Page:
A 78-year-old man who presented with a 2-day history of chest pain was taken to the cardiac catheterization laboratory for evaluation of suspected myocardial infarction. An electrocardiogram showed ST-segment depression in the anterior and inferior leads, and a bedside transthoracic echocardiogram showed moderate degrees of left ventricular systolic dysfunction and mitral regurgitation. The patient was hypotensive. After several unsuccessful attempts to cross the culprit lesion in the proximally occluded left anterior descending coronary artery (LAD), the patient was intubated, placed on intra-aortic balloon pump support, and transferred to the intensive care unit. Despite mechanical and inotropic support, he remained hemodynamically unstable. Transesophageal echocardiograms showed the rupture of the head of the anterolateral papillary muscle (PM) (Fig. 1). The head of the muscle and the A1 scallop of the anterior mitral leaflet were prolapsing into the left atrium during systole (Figs. 2 and 3), resulting in torrential mitral regurgitation (Fig. 4). Multiorgan failure rapidly developed, and the patient died before surgery could be performed.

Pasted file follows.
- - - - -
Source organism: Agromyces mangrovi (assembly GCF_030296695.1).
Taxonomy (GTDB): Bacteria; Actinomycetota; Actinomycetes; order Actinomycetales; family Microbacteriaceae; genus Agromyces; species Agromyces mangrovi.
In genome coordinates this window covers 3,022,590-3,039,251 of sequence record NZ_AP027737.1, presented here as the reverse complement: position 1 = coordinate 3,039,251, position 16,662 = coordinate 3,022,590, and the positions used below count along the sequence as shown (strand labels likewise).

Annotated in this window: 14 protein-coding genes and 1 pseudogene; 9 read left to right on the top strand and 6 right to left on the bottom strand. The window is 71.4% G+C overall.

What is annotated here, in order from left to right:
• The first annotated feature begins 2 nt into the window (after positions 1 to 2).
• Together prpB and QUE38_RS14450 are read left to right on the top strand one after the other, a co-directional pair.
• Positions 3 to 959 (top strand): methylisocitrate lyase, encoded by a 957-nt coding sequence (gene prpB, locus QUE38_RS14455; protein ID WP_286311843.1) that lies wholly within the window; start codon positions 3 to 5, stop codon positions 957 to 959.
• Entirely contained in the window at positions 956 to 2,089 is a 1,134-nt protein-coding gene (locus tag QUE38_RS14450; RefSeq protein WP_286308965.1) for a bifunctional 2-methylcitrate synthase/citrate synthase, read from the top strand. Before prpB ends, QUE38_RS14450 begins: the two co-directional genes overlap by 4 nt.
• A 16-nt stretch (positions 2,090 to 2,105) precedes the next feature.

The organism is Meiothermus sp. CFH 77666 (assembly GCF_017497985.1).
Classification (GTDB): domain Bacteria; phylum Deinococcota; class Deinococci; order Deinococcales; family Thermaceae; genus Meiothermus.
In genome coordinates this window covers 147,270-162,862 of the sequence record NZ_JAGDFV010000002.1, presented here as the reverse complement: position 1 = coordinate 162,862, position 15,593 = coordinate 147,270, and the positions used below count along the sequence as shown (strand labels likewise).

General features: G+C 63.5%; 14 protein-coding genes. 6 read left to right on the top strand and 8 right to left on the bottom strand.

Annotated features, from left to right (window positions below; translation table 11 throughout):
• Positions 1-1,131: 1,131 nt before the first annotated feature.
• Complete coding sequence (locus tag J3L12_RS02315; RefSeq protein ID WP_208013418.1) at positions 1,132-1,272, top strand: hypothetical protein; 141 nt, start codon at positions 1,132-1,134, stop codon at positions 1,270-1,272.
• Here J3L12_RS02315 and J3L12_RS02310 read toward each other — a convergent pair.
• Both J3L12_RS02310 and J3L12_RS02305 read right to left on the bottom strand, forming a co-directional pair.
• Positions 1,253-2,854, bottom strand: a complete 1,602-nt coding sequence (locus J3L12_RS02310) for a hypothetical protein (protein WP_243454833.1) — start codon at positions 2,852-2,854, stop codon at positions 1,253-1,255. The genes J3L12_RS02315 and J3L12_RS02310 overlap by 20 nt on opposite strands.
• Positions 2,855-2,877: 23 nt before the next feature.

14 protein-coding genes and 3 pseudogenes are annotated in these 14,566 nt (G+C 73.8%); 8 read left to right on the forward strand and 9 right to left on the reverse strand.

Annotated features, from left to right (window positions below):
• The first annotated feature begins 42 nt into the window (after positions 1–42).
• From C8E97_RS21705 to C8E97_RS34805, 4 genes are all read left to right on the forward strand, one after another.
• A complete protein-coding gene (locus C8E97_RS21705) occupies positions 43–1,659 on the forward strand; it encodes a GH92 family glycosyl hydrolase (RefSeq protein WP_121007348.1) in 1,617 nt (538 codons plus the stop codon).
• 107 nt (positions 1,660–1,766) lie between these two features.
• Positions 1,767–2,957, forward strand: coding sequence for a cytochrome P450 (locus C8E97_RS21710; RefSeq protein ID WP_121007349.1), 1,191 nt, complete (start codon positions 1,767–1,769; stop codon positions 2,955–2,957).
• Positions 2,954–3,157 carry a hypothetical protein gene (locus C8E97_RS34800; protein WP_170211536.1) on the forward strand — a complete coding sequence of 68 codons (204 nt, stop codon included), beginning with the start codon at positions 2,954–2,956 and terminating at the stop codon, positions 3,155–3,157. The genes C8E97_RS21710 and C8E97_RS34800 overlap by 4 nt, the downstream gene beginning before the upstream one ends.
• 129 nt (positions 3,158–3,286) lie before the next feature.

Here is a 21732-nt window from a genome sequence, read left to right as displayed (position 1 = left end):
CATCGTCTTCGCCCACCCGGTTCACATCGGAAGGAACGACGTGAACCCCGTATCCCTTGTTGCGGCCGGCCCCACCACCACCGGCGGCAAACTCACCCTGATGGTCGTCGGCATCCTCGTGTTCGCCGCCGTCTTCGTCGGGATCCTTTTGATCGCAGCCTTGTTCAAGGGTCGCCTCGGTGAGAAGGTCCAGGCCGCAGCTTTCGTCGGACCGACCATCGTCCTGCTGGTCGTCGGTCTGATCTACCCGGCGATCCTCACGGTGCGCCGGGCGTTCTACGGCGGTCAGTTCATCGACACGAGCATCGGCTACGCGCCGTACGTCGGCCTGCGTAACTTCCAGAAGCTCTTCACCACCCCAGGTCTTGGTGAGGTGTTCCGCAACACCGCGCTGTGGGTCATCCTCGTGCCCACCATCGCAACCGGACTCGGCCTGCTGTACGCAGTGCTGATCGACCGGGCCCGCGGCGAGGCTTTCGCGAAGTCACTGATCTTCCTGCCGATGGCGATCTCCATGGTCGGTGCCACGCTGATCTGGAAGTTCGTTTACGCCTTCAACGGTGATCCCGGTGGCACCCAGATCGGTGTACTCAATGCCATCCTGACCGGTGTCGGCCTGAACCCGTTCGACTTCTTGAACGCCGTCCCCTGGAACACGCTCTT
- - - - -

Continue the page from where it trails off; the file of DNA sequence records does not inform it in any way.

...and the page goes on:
Before the introduction of percutaneous coronary intervention, PM rupture was reported in 1% to 5% of patients who had a myocardial infarction; since then, the incidence has decreased to 0.25% to 0.5%.1,2 In 80% of cases, rupture occurs within 7 days, and in 20% of cases, it occurs weeks to months later.2 The posteromedial PM receives blood solely from the posterior descending artery and is affected most often. The anterolateral PM, which has a dual blood supply from the LAD and the left circumflex coronary artery, is less frequently affected3 ; it is connected by chordae tendineae to the anterior and posterior mitral valve leaflets. In our patient, anterolateral PM rupture caused the head of the muscle and the A1 mitral leaflet to prolapse into the left atrium. Early diagnosis, optimally by echocardiography, is crucial.4 Without urgent surgical repair, death occurs within 24 hours in 50% of cases.1,2
Section editor: Raymond F. Stainback, MD